Angular momentum and Kinetic energy of motion about a point
Angular momentum is a measure of the rotational motion of an object around an axis or a point. It is defined as the product of the moment of inertia (a measure of an object's resistance to rotational motion) and the angular velocity (the rate at which the object rotates around the axis or point).
Kinetic energy of motion is the energy that an object possesses due to its motion. It is defined as the work required to accelerate an object from rest to its current velocity.
Both angular momentum and kinetic energy of motion are important because they are conserved quantities. This means that in a closed system, the total amount of angular momentum and kinetic energy of motion will remain constant, even if the distribution of these quantities changes over time. For example, if an object rotates faster, its angular momentum will increase, but its moment of inertia will decrease, resulting in a constant value of angular momentum. Similarly, if an object accelerates, its kinetic energy of motion will increase, but the distribution of this energy may change from potential energy to kinetic energy, or vice versa.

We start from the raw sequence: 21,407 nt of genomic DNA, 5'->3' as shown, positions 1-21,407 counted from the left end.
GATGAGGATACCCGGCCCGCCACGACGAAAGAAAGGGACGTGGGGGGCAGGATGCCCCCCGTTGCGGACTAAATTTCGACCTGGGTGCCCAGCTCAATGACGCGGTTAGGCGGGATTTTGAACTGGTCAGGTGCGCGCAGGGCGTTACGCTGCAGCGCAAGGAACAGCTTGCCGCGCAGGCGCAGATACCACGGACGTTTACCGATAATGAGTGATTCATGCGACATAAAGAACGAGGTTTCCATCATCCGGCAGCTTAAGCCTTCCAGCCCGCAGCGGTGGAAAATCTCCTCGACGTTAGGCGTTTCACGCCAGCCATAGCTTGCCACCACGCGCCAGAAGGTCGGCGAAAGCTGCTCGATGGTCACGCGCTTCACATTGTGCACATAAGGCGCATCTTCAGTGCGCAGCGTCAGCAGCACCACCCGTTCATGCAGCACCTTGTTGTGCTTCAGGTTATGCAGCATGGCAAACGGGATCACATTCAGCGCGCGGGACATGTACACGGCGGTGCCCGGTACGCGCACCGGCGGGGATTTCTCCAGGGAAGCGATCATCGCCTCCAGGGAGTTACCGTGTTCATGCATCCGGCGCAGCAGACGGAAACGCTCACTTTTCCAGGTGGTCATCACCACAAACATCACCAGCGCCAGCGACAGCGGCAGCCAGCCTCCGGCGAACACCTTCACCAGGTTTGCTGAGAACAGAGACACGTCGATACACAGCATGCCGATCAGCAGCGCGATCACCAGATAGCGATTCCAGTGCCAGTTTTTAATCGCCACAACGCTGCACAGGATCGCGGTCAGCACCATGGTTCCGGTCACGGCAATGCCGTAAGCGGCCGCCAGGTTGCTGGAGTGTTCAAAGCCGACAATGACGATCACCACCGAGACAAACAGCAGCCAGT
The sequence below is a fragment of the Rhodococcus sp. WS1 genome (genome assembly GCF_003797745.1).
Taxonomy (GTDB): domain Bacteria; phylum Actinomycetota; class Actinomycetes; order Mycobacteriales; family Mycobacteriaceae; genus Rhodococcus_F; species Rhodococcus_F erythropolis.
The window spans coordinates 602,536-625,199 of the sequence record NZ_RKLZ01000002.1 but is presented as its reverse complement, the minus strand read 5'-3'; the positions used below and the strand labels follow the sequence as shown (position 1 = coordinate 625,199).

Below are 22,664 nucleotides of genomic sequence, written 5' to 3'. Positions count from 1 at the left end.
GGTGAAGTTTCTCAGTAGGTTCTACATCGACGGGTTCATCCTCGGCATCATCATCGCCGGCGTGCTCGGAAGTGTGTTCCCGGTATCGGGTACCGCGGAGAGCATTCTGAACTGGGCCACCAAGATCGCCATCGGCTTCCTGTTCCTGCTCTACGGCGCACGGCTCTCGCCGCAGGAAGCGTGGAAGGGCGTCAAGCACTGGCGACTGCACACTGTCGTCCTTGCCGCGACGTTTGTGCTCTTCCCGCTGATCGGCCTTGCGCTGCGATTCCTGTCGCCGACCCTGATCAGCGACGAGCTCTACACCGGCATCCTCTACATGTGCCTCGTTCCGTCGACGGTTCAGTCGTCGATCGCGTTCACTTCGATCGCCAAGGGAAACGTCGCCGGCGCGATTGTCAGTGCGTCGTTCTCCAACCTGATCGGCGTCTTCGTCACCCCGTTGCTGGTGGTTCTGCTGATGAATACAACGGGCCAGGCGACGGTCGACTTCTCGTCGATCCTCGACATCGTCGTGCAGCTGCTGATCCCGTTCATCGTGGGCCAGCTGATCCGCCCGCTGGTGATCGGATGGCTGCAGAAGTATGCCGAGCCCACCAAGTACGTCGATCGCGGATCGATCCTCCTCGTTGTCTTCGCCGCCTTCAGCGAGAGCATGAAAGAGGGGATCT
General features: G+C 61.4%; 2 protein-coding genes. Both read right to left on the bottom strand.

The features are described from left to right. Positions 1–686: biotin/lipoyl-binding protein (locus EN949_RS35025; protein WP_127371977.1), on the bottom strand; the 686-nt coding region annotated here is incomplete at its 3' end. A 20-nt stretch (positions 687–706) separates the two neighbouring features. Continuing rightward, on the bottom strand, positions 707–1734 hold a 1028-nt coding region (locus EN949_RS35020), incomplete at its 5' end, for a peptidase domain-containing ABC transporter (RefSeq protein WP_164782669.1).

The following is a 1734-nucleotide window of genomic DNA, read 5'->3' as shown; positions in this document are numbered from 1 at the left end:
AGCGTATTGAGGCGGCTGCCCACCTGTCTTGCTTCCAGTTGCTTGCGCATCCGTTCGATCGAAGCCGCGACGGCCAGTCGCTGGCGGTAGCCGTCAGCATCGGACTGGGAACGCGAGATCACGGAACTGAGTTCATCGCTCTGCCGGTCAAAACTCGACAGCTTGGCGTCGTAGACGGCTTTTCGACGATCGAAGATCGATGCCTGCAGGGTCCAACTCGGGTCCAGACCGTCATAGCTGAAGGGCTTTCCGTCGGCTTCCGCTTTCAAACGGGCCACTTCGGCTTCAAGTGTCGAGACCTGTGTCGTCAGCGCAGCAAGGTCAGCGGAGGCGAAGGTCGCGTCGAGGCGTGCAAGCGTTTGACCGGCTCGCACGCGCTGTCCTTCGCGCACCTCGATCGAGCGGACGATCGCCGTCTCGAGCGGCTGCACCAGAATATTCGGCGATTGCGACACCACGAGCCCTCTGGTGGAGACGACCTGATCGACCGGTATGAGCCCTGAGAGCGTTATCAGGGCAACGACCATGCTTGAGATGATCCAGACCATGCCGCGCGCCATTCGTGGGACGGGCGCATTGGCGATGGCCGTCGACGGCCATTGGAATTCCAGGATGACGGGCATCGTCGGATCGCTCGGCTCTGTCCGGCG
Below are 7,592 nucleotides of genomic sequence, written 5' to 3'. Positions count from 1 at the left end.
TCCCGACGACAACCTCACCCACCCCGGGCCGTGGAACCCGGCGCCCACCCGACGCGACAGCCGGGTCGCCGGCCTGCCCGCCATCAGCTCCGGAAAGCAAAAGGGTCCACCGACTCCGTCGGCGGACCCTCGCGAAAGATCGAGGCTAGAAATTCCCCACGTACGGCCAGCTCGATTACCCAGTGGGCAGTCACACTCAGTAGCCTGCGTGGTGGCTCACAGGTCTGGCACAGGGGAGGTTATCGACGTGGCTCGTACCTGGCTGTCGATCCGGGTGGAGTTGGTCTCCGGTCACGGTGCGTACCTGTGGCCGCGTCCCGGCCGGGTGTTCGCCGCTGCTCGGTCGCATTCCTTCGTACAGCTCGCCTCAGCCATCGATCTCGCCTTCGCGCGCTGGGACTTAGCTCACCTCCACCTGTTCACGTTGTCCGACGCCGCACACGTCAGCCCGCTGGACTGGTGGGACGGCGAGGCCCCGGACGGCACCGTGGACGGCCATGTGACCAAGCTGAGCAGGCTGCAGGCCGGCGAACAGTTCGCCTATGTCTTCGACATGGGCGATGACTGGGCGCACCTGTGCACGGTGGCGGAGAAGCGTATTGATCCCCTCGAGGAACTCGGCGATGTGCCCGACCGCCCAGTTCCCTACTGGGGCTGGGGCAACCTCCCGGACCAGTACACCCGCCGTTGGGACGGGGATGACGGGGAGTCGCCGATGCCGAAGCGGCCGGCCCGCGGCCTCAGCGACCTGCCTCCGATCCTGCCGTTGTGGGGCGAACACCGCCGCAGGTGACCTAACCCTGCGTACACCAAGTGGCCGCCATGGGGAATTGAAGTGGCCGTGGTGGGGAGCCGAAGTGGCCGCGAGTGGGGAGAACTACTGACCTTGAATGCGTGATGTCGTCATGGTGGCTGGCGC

The conservation of angular momentum and kinetic energy of motion have important implications in many areas of physics, such as in the study of planetary motion, rotational motion of objects, and the behaviour of subatomic particles. The angular momentum of a rigid body with one end fixed about the instantaneous axis through the fixed point is given by
Using the symmetry property of inertia tensor that means its entries are the same when reflected across its diagonal.
This note is taken from Classical mechanics, MSC physics, Nepal.
This note is a part of the Physics Repository.
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